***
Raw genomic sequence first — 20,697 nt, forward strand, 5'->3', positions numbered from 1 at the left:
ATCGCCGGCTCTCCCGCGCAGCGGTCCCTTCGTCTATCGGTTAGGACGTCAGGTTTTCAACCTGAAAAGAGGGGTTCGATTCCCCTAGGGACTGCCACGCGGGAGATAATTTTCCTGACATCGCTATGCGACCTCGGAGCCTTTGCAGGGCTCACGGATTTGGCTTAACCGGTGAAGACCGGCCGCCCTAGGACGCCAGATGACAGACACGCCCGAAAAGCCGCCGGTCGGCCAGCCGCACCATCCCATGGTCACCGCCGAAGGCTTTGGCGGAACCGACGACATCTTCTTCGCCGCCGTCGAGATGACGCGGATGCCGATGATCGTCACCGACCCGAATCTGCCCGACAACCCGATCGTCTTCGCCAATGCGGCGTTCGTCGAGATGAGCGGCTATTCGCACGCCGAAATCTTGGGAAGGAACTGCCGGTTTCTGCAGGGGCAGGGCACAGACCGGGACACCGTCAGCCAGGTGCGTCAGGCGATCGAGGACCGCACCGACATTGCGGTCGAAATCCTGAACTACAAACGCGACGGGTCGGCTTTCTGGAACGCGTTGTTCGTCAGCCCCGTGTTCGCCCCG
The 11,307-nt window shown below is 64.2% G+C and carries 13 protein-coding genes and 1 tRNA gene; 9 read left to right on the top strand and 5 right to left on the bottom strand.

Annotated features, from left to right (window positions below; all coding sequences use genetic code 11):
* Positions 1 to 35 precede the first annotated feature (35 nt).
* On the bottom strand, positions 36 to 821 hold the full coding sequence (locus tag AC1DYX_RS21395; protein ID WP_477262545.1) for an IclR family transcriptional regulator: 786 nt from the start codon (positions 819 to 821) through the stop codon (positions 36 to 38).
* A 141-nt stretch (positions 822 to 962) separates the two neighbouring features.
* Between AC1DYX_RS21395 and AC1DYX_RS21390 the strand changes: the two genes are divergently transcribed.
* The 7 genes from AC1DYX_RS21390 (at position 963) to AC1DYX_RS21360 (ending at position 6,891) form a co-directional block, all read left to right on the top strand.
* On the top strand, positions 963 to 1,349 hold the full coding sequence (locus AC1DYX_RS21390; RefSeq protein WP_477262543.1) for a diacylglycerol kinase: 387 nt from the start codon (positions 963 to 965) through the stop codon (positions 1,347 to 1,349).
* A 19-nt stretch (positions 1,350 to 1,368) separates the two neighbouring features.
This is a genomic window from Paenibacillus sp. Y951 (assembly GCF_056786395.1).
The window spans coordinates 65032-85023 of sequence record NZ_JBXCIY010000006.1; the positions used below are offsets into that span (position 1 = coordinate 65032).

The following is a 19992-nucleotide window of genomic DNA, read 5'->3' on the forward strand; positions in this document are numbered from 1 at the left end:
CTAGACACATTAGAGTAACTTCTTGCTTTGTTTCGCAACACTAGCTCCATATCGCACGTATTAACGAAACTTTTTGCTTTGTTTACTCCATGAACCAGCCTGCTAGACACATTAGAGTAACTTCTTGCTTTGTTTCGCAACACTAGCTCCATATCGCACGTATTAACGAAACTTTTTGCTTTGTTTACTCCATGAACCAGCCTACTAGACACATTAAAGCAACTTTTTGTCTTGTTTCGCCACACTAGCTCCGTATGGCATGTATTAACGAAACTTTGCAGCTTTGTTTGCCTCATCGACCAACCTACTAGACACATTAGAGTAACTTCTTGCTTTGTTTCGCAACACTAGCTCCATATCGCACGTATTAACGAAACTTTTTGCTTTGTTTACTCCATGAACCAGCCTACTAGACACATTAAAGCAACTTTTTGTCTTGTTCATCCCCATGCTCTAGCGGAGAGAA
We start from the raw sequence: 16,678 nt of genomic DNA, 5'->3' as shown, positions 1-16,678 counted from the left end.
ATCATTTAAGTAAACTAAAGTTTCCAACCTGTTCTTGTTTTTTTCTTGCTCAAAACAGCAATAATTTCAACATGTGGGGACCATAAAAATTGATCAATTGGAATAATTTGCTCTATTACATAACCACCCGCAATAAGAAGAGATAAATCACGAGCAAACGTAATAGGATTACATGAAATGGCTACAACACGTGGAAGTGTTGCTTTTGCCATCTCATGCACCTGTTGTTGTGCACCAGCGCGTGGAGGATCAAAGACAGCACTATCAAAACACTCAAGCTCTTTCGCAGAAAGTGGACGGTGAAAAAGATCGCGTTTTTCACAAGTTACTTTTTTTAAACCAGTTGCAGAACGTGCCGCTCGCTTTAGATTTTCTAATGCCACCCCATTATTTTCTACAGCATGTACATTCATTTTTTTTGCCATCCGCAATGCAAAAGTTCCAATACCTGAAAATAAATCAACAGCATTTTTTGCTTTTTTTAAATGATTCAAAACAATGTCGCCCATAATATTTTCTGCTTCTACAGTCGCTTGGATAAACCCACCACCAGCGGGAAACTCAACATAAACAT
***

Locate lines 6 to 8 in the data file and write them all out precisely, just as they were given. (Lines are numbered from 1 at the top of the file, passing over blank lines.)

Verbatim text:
* On the bottom strand, positions 36 to 821 hold the full coding sequence (locus tag AC1DYX_RS21395; protein ID WP_477262545.1) for an IclR family transcriptional regulator: 786 nt from the start codon (positions 819 to 821) through the stop codon (positions 36 to 38).
* A 141-nt stretch (positions 822 to 962) separates the two neighbouring features.
* Between AC1DYX_RS21395 and AC1DYX_RS21390 the strand changes: the two genes are divergently transcribed.